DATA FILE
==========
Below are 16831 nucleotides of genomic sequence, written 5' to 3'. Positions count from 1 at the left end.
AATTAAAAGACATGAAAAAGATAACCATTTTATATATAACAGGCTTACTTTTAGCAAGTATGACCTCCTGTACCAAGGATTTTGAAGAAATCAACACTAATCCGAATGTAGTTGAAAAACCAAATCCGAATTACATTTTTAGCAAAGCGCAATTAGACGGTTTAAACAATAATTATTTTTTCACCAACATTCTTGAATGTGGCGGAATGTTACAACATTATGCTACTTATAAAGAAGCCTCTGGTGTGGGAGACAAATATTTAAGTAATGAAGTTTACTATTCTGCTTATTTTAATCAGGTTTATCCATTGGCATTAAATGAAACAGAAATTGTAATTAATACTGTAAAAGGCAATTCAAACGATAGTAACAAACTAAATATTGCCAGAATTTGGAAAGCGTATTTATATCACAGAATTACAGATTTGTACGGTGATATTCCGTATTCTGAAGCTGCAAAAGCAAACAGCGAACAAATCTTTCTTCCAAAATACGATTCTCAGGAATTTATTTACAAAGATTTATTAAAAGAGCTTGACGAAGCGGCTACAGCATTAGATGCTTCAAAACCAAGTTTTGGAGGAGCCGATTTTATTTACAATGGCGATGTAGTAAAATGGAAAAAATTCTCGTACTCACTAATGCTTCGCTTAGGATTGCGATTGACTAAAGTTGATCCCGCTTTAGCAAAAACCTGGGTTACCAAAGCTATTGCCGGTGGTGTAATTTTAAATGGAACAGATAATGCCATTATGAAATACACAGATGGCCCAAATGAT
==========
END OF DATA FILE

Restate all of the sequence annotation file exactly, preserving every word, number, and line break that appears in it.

Below are 16831 nucleotides of genomic sequence, written 5' to 3'. Positions count from 1 at the left end.
AATTAAAAGACATGAAAAAGATAACCATTTTATATATAACAGGCTTACTTTTAGCAAGTATGACCTCCTGTACCAAGGATTTTGAAGAAATCAACACTAATCCGAATGTAGTTGAAAAACCAAATCCGAATTACATTTTTAGCAAAGCGCAATTAGACGGTTTAAACAATAATTATTTTTTCACCAACATTCTTGAATGTGGCGGAATGTTACAACATTATGCTACTTATAAAGAAGCCTCTGGTGTGGGAGACAAATATTTAAGTAATGAAGTTTACTATTCTGCTTATTTTAATCAGGTTTATCCATTGGCATTAAATGAAACAGAAATTGTAATTAATACTGTAAAAGGCAATTCAAACGATAGTAACAAACTAAATATTGCCAGAATTTGGAAAGCGTATTTATATCACAGAATTACAGATTTGTACGGTGATATTCCGTATTCTGAAGCTGCAAAAGCAAACAGCGAACAAATCTTTCTTCCAAAATACGATTCTCAGGAATTTATTTACAAAGATTTATTAAAAGAGCTTGACGAAGCGGCTACAGCATTAGATGCTTCAAAACCAAGTTTTGGAGGAGCCGATTTTATTTACAATGGCGATGTAGTAAAATGGAAAAAATTCTCGTACTCACTAATGCTTCGCTTAGGATTGCGATTGACTAAAGTTGATCCCGCTTTAGCAAAAACCTGGGTTACCAAAGCTATTGCCGGTGGTGTAATTTTAAATGGAACAGATAATGCCATTATGAAATACACAGATGGCCCAAATGAT